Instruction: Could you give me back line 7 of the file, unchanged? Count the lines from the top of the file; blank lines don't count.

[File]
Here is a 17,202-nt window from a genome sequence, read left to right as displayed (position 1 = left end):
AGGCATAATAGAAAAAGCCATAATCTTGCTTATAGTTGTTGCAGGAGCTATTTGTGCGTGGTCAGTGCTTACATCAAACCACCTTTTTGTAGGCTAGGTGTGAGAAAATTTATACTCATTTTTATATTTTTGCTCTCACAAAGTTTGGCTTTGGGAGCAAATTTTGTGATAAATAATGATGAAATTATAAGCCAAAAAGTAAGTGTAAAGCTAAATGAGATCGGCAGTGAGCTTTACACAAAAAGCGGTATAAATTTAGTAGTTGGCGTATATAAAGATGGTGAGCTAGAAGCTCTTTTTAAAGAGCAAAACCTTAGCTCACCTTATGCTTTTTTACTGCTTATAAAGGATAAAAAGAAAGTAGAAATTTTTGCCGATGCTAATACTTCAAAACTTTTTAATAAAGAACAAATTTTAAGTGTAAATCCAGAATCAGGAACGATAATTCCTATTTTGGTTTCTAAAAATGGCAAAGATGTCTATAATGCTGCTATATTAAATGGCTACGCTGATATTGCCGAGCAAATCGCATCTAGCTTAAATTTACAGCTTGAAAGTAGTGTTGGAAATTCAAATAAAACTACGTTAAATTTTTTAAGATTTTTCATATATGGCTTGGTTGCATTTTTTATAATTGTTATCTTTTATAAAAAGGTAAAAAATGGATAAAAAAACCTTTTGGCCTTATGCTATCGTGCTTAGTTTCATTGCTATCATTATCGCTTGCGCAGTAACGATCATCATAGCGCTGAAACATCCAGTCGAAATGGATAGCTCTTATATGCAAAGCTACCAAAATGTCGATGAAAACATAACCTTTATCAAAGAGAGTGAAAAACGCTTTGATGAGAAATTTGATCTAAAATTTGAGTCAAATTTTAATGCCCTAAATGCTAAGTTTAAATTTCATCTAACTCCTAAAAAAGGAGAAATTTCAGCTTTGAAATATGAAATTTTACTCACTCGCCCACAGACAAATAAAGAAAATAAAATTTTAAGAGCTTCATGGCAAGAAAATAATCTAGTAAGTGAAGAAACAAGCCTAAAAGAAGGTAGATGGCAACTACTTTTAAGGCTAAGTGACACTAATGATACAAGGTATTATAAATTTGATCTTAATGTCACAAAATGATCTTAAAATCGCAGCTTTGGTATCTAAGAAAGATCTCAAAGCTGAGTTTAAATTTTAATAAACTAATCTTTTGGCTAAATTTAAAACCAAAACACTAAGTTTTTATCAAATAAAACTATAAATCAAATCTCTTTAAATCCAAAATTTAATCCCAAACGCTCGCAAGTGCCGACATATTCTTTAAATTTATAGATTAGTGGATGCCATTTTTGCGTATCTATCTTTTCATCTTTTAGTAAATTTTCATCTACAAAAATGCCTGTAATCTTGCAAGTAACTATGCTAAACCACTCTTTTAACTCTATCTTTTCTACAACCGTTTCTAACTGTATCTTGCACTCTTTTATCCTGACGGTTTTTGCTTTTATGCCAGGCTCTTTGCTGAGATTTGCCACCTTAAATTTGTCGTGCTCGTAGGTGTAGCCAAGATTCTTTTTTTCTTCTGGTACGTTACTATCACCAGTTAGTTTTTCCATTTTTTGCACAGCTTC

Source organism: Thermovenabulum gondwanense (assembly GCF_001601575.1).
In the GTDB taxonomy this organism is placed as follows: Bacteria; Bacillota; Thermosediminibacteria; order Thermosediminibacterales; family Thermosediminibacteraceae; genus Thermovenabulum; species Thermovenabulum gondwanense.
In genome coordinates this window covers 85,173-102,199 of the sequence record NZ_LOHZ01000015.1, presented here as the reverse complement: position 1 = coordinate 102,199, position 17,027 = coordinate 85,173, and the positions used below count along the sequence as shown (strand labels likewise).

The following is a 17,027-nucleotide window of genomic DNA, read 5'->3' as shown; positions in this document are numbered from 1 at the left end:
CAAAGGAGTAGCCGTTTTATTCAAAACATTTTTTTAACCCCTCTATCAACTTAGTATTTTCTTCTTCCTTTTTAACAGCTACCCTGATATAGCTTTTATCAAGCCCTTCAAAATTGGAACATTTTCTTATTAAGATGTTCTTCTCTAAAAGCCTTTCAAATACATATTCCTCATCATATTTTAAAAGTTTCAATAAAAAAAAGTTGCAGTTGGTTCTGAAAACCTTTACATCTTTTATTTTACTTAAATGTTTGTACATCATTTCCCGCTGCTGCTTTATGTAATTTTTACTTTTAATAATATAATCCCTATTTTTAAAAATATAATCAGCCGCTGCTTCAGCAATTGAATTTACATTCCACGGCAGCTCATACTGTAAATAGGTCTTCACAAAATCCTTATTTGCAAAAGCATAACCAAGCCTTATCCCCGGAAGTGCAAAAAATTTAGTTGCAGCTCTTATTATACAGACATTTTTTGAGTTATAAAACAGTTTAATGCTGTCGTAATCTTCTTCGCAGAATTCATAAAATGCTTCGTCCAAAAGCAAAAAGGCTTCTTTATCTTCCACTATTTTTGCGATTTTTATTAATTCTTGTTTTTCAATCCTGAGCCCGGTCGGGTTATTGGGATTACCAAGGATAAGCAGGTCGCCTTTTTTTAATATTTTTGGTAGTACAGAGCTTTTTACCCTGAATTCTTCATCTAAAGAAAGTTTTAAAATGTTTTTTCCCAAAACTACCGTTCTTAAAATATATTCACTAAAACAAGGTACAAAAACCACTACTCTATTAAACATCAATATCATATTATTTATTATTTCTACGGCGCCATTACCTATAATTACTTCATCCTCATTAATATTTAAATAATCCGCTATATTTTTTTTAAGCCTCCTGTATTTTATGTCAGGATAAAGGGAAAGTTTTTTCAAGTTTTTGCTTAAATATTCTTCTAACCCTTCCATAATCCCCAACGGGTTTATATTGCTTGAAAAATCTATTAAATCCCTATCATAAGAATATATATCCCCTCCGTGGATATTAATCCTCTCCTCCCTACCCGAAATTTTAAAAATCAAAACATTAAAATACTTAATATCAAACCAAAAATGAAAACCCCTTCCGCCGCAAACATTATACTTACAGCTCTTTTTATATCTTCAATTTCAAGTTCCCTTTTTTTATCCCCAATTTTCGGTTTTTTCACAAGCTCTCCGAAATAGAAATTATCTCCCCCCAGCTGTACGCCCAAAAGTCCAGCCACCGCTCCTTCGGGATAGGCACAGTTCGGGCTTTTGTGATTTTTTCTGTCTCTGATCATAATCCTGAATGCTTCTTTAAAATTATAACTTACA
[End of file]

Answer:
CAAAGGAGTAGCCGTTTTATTCAAAACATTTTTTTAACCCCTCTATCAACTTAGTATTTTCTTCTTCCTTTTTAACAGCTACCCTGATATAGCTTTTATCAAGCCCTTCAAAATTGGAACATTTTCTTATTAAGATGTTCTTCTCTAAAAGCCTTTCAAATACATATTCCTCATCATATTTTAAAAGTTTCAATAAAAAAAAGTTGCAGTTGGTTCTGAAAACCTTTACATCTTTTATTTTACTTAAATGTTTGTACATCATTTCCCGCTGCTGCTTTATGTAATTTTTACTTTTAATAATATAATCCCTATTTTTAAAAATATAATCAGCCGCTGCTTCAGCAATTGAATTTACATTCCACGGCAGCTCATACTGTAAATAGGTCTTCACAAAATCCTTATTTGCAAAAGCATAACCAAGCCTTATCCCCGGAAGTGCAAAAAATTTAGTTGCAGCTCTTATTATACAGACATTTTTTGAGTTATAAAACAGTTTAATGCTGTCGTAATCTTCTTCGCAGAATTCATAAAATGCTTCGTCCAAAAGCAAAAAGGCTTCTTTATCTTCCACTATTTTTGCGATTTTTATTAATTCTTGTTTTTCAATCCTGAGCCCGGTCGGGTTATTGGGATTACCAAGGATAAGCAGGTCGCCTTTTTTTAATATTTTTGGTAGTACAGAGCTTTTTACCCTGAATTCTTCATCTAAAGAAAGTTTTAAAATGTTTTTTCCCAAAACTACCGTTCTTAAAATATATTCACTAAAACAAGGTACAAAAACCACTACTCTATTAAACATCAATATCATATTATTTATTATTTCTACGGCGCCATTACCTATAATTACTTCATCCTCATTAATATTTAAATAATCCGCTATATTTTTTTTAAGCCTCCTGTATTTTATGTCAGGATAAAGGGAAAGTTTTTTCAAGTTTTTGCTTAAATATTCTTCTAACCCTTCCATAATCCCCAACGGGTTTATATTGCTTGAAAAATCTATTAAATCCCTATCATAAGAATATATATCCCCTCCGTGGATATTAATCCTCTCCTCCCTACCCGAAATTTTAAAAATCAAAACATTAAAATACTTAATATCAAACCAAAAATGAAAACCCCTTCCGCCGCAAACATTATACTTACAGCTCTTTTTATATCTTCAATTTCAAGTTCCCTTTTTTTATCCCCAATTTTCGGTTTTTTCACAAGCTCTCCGAAATAGAAATTATCTCCCCCCAGCTGTACGCCCAAAAGTCCAGCCACCGCTCCTTCGGGATAGGCACAGTTCGGGCTTTTGTGATTTTTTCTGTCTCTGATCATAATCCTGAATGCTTCTTTAAAATTATAACTTACA